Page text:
The only person who can be said to be doing his own thing is Robert: he’s seated in the center, reading the newspaper.

So here’s the first thing is see: the family is all assembled, and while they’re not all interacting as one big group, they’re not ignoring each other either. You have three pairs doing things together, and one person on their own.

This kind of arrangement is pretty characteristic of late 19th century paintings. Consider, for example, Renoir’s The Boating Party:

Again, you have several different clusters of people talking and sitting together, plus a couple people enjoying the view, or talking to their dog (the woman on the far left).

Or, another example of leisure time from about the same period, Millais’s 1859 Spring (Apple Blossoms):

Again, you have a couple clusters of people doing things together, and other people off in their own worlds. In particular, the woman in the golden dress on the far right, looking at the viewer as she is observed by another figure in the painting, echoes to Ellen-Pauline interaction in The Hirschsprung Family.

Granted this is a small sample size, but these paintings stand for thousands of group portraits, dinner scenes, outings, cafe scenes, boating trips, etc. that one could dredge up. Basically, unless you have a board game or a meeting agenda, the interaction that the Hirschsprungs are demonstrating is pretty much what large groups of people do: they devolve into pairs or triads, with the occasional person just doing their own thing.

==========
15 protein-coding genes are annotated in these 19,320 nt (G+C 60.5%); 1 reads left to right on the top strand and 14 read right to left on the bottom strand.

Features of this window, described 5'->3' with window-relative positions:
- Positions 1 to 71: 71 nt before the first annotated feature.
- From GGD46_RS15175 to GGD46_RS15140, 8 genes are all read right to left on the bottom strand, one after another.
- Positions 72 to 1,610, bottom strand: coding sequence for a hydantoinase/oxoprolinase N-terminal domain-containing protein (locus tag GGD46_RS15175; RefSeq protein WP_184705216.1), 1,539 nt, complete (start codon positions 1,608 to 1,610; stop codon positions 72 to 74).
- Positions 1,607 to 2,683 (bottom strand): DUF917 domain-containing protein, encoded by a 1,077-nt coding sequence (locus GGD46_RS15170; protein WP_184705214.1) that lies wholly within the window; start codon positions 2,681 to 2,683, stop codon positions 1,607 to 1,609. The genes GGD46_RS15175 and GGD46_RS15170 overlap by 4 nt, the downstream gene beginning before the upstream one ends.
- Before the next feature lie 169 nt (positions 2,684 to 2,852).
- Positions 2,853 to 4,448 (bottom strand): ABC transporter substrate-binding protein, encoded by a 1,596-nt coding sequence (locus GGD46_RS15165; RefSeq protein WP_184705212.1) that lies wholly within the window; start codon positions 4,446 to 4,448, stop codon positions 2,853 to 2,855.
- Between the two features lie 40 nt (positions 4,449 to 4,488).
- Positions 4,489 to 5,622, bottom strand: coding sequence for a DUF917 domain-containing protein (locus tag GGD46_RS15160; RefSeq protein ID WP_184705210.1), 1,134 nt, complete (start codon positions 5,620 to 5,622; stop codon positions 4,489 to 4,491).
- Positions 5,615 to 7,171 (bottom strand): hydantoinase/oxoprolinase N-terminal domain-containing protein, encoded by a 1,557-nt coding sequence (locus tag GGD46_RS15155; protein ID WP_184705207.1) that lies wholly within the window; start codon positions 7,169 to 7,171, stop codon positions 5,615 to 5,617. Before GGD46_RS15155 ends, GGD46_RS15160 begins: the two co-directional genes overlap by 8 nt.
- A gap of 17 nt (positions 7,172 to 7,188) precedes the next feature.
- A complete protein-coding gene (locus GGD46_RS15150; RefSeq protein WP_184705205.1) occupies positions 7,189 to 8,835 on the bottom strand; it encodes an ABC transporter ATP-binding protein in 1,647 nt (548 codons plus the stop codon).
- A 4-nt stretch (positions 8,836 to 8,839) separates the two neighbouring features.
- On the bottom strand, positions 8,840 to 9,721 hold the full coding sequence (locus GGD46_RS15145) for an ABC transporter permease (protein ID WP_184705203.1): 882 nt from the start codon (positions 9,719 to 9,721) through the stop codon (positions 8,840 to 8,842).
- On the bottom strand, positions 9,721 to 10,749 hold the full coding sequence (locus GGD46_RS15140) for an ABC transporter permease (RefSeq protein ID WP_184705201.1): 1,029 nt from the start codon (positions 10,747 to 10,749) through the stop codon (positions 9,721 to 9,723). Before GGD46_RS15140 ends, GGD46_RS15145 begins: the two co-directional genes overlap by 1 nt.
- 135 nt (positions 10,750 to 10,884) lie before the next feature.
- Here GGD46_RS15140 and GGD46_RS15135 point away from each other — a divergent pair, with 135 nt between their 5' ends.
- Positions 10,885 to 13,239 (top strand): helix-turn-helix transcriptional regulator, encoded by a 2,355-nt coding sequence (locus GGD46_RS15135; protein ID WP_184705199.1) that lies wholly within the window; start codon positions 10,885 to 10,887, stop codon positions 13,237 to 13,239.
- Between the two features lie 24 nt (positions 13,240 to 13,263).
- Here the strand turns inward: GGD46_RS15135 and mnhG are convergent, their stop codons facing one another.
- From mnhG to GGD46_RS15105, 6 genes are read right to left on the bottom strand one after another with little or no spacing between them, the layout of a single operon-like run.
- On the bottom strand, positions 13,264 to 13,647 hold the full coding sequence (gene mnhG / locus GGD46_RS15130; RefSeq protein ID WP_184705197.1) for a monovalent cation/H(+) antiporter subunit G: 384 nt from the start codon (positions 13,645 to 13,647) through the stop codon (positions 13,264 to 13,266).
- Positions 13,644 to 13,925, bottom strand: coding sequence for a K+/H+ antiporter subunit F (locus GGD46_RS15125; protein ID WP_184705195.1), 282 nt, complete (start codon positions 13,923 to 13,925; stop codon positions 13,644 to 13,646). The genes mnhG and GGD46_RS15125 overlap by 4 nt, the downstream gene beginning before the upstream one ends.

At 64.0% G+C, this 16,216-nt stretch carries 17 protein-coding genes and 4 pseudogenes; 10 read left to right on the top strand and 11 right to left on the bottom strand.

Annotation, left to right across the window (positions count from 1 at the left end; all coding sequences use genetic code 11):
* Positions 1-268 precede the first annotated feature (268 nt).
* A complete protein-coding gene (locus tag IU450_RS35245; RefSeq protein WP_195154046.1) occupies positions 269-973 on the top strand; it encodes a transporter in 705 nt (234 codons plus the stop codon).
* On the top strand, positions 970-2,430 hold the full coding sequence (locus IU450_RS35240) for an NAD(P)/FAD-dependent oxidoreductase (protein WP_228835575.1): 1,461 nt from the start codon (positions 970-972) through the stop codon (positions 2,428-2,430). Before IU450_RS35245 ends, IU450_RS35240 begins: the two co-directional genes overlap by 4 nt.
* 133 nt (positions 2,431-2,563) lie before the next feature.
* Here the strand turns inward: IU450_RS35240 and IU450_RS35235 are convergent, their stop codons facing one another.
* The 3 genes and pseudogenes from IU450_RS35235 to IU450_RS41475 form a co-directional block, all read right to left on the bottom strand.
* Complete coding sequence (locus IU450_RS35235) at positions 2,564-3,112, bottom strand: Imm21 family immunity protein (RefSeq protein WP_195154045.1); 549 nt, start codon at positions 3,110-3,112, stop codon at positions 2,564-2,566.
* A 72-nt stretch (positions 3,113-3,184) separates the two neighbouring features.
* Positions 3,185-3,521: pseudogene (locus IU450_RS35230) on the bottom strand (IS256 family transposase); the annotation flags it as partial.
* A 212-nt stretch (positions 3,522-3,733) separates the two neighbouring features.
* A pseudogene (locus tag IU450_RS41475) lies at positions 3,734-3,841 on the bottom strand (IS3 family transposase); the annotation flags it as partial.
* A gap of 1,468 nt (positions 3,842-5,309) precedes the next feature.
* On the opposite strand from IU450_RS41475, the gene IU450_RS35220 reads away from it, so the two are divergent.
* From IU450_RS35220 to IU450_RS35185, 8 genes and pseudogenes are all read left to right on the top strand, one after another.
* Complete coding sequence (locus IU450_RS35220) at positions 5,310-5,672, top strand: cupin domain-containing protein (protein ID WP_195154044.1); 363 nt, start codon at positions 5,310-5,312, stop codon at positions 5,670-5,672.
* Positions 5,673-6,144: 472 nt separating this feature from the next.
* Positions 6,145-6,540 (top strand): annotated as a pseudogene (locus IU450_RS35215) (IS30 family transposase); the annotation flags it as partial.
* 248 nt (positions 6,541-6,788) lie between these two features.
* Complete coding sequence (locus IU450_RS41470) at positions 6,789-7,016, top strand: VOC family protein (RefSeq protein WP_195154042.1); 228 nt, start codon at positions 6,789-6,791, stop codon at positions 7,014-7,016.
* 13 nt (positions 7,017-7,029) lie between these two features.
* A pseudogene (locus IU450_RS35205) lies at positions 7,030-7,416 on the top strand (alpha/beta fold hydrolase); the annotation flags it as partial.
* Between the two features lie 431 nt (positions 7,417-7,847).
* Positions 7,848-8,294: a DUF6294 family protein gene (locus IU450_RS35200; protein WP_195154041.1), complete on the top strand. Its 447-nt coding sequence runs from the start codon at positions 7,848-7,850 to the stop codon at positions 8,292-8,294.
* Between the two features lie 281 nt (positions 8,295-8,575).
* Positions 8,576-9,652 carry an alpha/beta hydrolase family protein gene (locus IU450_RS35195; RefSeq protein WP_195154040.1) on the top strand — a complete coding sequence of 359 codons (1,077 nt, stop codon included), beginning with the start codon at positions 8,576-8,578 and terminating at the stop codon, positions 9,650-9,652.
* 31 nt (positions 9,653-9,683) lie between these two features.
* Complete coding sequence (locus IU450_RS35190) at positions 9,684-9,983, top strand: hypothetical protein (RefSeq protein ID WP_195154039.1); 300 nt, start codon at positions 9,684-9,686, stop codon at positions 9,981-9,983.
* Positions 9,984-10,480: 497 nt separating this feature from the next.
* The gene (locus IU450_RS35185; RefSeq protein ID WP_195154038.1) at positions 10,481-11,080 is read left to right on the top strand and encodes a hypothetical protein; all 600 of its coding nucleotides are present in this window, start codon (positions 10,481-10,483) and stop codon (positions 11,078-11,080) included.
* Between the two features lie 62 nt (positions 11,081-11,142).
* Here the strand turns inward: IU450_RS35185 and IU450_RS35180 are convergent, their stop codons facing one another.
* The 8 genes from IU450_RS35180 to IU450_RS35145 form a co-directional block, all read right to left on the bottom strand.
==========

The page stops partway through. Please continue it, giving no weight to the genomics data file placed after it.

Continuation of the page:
(One more copy of the painting, just to refresh your memory.)

The other question one might ask is, how much interaction would such a group have had? Would their contemporaries have seen a family that doesn’t like each other, an extra-bubbly group (these are Danes we’re talking about, after all), or a normal family?

Why is this important? Because it illuminates an important issue: what it means to ignore someone.

When you’re in a classroom or a meeting, for example, you’re normally supposed to listen to the person talking. To not do so, consciously (by opening the newspaper or checking your email) or not (by woolgathering, letting your attention drift, or staring out the window), is to ignore them. In other words, there’s an expectation that you’re going to give that person your attention, and you fail to meet it.

For example, the boy on the right in Norman Rockwell’s Russian Schoolroom is ignoring Lenin:

Likewise, the girl on the right in Normal Rockwell Visits a Country School is also ignoring her teacher, and the rest of the class: